Over the past few months, I have been pondering the power of personal narratives.  It is inevitable that people will view events through the prism of their individual experiences.  My minority friends read stories of black men killed by police and see them as a continuation of the nonlethal but frightening harassment they have experienced themselves.  My other friends see themselves reflected in the stories victims or police killed in action or small-business owners hurt by the resulting unrest.  These competing narratives live in our emotions, and data and logic do not reach them easily.

Self-Limiting Narratives

Our foster or stepchildren come to us with built-in narratives.  The story-telling impulse is embedded deeply in our brains and is an almost primal instinct.  It is how children learn to make sense of the world from their earliest days.  From fairy tales to Instagram, our stories are how we communicate deep ideas and emotions.

Unfortunately, the impulse to find a coherent story means that children may take the wrong lessons from the events in their lives.  Foster children, for example, may decide that they are the villain in their story who will never have good things happen.  Children of divorce may decide that lifelong relationships are as fantastical as unicorns and living happily ever after.  Whatever their narrative, they will view everything that happens, including what we do or say, through that story.

So what do we do when our child’s narrative is negative and predicts disaster?  We know from both experience, research, and what our grandmothers taught us that people with positive attitudes are more resilient and successful in life.  But we cannot inject positivity into a child.  All we can do is give them a safe space to change their narratives themselves.  

Logic and Lectures Do Not Work

A child’s narrative lives in a part of the brain that logic cannot reach.  No matter how eloquent we are — or how correct in our analysis — we cannot lecture our children into accepting a new story.  At most, we can only help guide them.

That’s not to say that our words do not matter.  But we have to keep our comments short and repeat them often.  We also cannot convince them by praising their intrinsic qualities.  Rather, we should praise their positive behavior, such as not giving up or pushing through disappointment.  The old coach’s advice of “just walk it off” does not work for concussions, but it is good psychology.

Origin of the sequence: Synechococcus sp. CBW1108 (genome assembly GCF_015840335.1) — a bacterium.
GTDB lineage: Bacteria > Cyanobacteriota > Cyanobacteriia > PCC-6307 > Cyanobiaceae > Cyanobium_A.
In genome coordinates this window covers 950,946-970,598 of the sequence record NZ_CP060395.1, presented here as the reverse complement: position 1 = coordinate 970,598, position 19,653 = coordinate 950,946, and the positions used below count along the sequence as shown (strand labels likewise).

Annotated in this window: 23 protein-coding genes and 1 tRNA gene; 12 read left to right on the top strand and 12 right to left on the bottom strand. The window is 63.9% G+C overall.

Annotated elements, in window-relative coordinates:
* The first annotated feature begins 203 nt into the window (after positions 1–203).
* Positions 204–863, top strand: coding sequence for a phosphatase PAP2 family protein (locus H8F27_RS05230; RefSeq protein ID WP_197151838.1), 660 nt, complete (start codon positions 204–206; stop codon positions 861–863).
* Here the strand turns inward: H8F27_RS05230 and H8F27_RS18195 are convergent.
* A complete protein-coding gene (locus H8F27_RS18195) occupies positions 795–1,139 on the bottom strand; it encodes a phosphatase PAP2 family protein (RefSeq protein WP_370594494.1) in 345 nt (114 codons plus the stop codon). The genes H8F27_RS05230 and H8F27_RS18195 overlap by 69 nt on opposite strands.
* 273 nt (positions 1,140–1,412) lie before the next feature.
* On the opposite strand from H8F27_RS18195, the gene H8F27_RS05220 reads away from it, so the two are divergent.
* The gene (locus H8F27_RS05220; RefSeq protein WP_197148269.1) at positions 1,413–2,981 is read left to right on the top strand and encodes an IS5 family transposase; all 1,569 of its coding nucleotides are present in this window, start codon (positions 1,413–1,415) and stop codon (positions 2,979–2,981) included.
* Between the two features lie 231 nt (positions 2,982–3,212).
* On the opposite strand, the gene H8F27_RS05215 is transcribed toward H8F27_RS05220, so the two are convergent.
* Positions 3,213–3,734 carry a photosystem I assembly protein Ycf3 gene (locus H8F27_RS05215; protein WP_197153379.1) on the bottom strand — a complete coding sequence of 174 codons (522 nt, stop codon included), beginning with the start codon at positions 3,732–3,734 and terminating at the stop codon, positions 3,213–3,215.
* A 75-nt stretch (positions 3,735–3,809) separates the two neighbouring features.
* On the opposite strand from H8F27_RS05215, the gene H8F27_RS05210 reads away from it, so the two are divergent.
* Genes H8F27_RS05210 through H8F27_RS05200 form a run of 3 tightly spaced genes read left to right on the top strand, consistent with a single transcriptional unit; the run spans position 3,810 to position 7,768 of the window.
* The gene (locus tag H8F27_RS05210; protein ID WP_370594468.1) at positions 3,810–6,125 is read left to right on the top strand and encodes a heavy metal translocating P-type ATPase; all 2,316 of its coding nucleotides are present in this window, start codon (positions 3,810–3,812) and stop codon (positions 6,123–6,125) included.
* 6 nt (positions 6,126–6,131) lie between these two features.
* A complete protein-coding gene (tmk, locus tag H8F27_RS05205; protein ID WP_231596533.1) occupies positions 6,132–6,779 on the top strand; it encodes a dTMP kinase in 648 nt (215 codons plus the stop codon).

Don’t Fight Our Roles

Many of our children will cast us as one of the characters in their narrative, even before they know us well.  We may be a villain or a good character, depending on their experiences.  Foster children may lump us with the case workers who control their lives.  Stepchildren will have heard many stories of evil stepparents.  I used to tell my stepsons that I had read all of the stepmother manuals — Cinderella, Snow White, and Hansel & Gretel.  Fortunately, we had a good enough relationship that they understood the joke.

It does no good to complain about the stereotypes.  Our best course is to ignore them (or joke about them) and quietly disprove them.  We cannot control a child’s narrative.  We can only be kind and loving no matter how our children view us.  At least we can model the kind of behavior we want to see in them.

Help Them Succeed

Finally, we can best change their narrative by helping them find something where they can succeed.  Some children are athletic while others are better in art or music.  I love organizations such as Boy Scouts or Girl Scouts where children earn badges.  The child not only learns skills but has something tangible to prove it.  Those rewards can last a lifetime.  The owner & cook of a charming B&B where we stayed once had framed his cooking merit badge from Boy Scouts and proudly hung it in the dining room.  He said that merit badge had been the hardest one to earn, but it had launched him on a career as a chef.  Children will not believe us when we tell them they can succeed; they will believe it when they start succeeding.

Helping children change their negative stories about themselves is never easy.  It is not easy for us to change our own narratives.  There are many, many techniques we can learn both for ourselves and our children. These three principles, however, are the best way to start.

...

Debbie Ausburn

I make my living as a lawyer, but what I do is take care of other people’s children.